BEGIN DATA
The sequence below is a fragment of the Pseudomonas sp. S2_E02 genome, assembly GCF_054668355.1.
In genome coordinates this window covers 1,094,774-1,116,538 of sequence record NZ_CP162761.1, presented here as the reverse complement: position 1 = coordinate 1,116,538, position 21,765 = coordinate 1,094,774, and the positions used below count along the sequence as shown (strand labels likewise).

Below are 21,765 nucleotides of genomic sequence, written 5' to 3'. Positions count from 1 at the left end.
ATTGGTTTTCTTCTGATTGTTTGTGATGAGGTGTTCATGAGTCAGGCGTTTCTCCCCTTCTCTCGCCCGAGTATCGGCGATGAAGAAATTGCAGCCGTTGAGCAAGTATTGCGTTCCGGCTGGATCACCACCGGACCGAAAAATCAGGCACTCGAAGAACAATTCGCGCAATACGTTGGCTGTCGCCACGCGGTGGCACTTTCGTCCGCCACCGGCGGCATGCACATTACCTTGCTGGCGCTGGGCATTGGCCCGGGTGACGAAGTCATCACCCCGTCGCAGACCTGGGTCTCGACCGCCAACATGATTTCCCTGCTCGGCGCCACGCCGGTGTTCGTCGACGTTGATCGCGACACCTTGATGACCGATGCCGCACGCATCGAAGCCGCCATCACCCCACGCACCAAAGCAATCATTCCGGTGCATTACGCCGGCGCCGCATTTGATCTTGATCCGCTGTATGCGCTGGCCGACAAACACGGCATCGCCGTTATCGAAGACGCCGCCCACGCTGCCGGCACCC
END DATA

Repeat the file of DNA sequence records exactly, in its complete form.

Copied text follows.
The sequence below is a fragment of the Pseudomonas sp. S2_E02 genome, assembly GCF_054668355.1.
In genome coordinates this window covers 1,094,774-1,116,538 of sequence record NZ_CP162761.1, presented here as the reverse complement: position 1 = coordinate 1,116,538, position 21,765 = coordinate 1,094,774, and the positions used below count along the sequence as shown (strand labels likewise).

Below are 21,765 nucleotides of genomic sequence, written 5' to 3'. Positions count from 1 at the left end.
ATTGGTTTTCTTCTGATTGTTTGTGATGAGGTGTTCATGAGTCAGGCGTTTCTCCCCTTCTCTCGCCCGAGTATCGGCGATGAAGAAATTGCAGCCGTTGAGCAAGTATTGCGTTCCGGCTGGATCACCACCGGACCGAAAAATCAGGCACTCGAAGAACAATTCGCGCAATACGTTGGCTGTCGCCACGCGGTGGCACTTTCGTCCGCCACCGGCGGCATGCACATTACCTTGCTGGCGCTGGGCATTGGCCCGGGTGACGAAGTCATCACCCCGTCGCAGACCTGGGTCTCGACCGCCAACATGATTTCCCTGCTCGGCGCCACGCCGGTGTTCGTCGACGTTGATCGCGACACCTTGATGACCGATGCCGCACGCATCGAAGCCGCCATCACCCCACGCACCAAAGCAATCATTCCGGTGCATTACGCCGGCGCCGCATTTGATCTTGATCCGCTGTATGCGCTGGCCGACAAACACGGCATCGCCGTTATCGAAGACGCCGCCCACGCTGCCGGCACCC